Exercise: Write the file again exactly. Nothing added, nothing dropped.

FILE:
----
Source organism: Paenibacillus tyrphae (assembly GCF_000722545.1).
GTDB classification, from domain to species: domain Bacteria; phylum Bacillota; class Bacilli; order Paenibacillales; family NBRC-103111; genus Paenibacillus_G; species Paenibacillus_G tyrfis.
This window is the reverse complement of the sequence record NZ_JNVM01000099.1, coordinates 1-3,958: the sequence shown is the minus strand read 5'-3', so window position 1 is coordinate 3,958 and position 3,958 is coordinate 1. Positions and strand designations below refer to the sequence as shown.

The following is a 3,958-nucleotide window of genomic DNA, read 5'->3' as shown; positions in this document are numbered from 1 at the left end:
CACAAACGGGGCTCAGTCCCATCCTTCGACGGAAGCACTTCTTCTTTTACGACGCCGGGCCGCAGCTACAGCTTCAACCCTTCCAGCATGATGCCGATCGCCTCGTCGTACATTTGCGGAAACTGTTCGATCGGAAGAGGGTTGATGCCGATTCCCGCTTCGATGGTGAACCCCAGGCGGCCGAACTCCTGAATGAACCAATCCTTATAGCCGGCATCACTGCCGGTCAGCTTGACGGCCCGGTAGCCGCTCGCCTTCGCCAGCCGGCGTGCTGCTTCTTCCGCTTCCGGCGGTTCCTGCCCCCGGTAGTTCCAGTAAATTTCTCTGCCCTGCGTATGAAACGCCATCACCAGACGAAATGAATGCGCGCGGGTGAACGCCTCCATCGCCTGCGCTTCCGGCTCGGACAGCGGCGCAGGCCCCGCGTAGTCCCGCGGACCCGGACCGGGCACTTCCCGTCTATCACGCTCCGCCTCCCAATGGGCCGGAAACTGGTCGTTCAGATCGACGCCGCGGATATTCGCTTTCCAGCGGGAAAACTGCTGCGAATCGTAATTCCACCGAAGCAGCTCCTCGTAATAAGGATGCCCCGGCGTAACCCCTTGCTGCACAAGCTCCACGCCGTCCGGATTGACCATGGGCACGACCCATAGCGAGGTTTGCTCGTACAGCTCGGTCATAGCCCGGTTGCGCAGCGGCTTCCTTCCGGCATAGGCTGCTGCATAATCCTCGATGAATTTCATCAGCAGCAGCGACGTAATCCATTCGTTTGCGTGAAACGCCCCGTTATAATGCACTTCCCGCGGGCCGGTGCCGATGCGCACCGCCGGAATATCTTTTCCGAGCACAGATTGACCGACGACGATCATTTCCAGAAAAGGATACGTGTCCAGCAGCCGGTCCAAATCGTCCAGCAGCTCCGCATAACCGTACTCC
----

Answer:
Source organism: Paenibacillus tyrphae (assembly GCF_000722545.1).
GTDB classification, from domain to species: domain Bacteria; phylum Bacillota; class Bacilli; order Paenibacillales; family NBRC-103111; genus Paenibacillus_G; species Paenibacillus_G tyrfis.
This window is the reverse complement of the sequence record NZ_JNVM01000099.1, coordinates 1-3,958: the sequence shown is the minus strand read 5'-3', so window position 1 is coordinate 3,958 and position 3,958 is coordinate 1. Positions and strand designations below refer to the sequence as shown.

The following is a 3,958-nucleotide window of genomic DNA, read 5'->3' as shown; positions in this document are numbered from 1 at the left end:
CACAAACGGGGCTCAGTCCCATCCTTCGACGGAAGCACTTCTTCTTTTACGACGCCGGGCCGCAGCTACAGCTTCAACCCTTCCAGCATGATGCCGATCGCCTCGTCGTACATTTGCGGAAACTGTTCGATCGGAAGAGGGTTGATGCCGATTCCCGCTTCGATGGTGAACCCCAGGCGGCCGAACTCCTGAATGAACCAATCCTTATAGCCGGCATCACTGCCGGTCAGCTTGACGGCCCGGTAGCCGCTCGCCTTCGCCAGCCGGCGTGCTGCTTCTTCCGCTTCCGGCGGTTCCTGCCCCCGGTAGTTCCAGTAAATTTCTCTGCCCTGCGTATGAAACGCCATCACCAGACGAAATGAATGCGCGCGGGTGAACGCCTCCATCGCCTGCGCTTCCGGCTCGGACAGCGGCGCAGGCCCCGCGTAGTCCCGCGGACCCGGACCGGGCACTTCCCGTCTATCACGCTCCGCCTCCCAATGGGCCGGAAACTGGTCGTTCAGATCGACGCCGCGGATATTCGCTTTCCAGCGGGAAAACTGCTGCGAATCGTAATTCCACCGAAGCAGCTCCTCGTAATAAGGATGCCCCGGCGTAACCCCTTGCTGCACAAGCTCCACGCCGTCCGGATTGACCATGGGCACGACCCATAGCGAGGTTTGCTCGTACAGCTCGGTCATAGCCCGGTTGCGCAGCGGCTTCCTTCCGGCATAGGCTGCTGCATAATCCTCGATGAATTTCATCAGCAGCAGCGACGTAATCCATTCGTTTGCGTGAAACGCCCCGTTATAATGCACTTCCCGCGGGCCGGTGCCGATGCGCACCGCCGGAATATCTTTTCCGAGCACAGATTGACCGACGACGATCATTTCCAGAAAAGGATACGTGTCCAGCAGCCGGTCCAAATCGTCCAGCAGCTCCGCATAACCGTACTCC